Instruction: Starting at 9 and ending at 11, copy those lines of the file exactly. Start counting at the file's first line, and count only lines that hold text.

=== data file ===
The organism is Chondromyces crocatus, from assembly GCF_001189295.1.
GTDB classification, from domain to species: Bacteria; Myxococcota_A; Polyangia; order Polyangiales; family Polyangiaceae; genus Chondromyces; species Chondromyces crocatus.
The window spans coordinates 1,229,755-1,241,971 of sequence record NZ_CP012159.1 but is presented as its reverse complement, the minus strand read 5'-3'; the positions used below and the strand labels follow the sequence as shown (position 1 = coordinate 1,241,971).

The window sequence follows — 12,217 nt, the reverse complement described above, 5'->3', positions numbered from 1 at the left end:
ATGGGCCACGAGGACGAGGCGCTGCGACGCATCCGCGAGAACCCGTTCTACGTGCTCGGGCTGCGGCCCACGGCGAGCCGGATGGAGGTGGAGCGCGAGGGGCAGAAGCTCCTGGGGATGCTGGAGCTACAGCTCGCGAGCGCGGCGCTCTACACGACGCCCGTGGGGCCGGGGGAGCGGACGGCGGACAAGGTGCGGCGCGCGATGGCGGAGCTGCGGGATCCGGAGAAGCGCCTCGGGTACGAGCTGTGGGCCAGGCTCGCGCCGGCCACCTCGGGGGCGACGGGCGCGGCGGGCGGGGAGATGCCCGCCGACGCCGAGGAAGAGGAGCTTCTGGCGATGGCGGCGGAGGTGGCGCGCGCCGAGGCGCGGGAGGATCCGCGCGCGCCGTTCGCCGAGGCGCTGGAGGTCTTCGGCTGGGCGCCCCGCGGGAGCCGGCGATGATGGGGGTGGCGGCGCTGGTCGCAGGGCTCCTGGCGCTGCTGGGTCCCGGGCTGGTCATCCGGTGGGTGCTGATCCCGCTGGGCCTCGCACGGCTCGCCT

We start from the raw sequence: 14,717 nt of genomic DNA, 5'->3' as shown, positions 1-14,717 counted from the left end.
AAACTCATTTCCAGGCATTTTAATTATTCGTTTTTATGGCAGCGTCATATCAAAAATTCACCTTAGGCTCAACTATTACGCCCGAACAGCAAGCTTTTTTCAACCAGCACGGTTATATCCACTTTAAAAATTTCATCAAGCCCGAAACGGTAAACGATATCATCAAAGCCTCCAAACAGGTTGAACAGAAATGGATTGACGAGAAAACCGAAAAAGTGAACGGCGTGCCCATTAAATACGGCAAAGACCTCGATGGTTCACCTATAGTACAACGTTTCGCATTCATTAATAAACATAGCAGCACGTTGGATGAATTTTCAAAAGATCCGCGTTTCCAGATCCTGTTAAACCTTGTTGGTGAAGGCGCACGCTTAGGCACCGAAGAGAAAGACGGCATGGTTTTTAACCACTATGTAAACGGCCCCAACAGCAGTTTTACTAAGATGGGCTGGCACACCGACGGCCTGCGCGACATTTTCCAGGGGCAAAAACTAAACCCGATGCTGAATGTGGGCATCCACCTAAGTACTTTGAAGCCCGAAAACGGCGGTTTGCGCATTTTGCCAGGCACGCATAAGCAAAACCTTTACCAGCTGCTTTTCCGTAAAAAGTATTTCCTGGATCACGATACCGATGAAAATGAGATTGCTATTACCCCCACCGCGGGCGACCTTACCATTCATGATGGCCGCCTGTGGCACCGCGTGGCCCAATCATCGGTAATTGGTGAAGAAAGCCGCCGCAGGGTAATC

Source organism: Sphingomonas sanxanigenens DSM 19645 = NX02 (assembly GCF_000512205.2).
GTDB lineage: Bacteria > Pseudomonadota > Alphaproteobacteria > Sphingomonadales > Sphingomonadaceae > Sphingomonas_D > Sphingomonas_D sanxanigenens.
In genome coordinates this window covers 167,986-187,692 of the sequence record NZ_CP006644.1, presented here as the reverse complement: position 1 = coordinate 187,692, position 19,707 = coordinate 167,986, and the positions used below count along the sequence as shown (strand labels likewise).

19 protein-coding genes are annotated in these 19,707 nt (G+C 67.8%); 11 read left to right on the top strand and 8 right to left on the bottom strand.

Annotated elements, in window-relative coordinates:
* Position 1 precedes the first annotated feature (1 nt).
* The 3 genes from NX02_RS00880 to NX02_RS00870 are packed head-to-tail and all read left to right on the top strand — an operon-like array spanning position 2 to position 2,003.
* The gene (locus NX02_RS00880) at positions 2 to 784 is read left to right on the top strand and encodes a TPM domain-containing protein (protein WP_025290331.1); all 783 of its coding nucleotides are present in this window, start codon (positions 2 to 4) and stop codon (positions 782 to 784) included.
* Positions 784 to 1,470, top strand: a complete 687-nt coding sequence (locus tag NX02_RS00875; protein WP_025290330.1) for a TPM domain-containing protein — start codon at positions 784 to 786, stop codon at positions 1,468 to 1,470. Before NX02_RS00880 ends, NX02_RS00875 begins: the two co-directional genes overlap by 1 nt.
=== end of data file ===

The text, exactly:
GTDB lineage: Bacteria > Pseudomonadota > Alphaproteobacteria > Sphingomonadales > Sphingomonadaceae > Sphingomonas_D > Sphingomonas_D sanxanigenens.
In genome coordinates this window covers 167,986-187,692 of the sequence record NZ_CP006644.1, presented here as the reverse complement: position 1 = coordinate 187,692, position 19,707 = coordinate 167,986, and the positions used below count along the sequence as shown (strand labels likewise).

19 protein-coding genes are annotated in these 19,707 nt (G+C 67.8%); 11 read left to right on the top strand and 8 right to left on the bottom strand.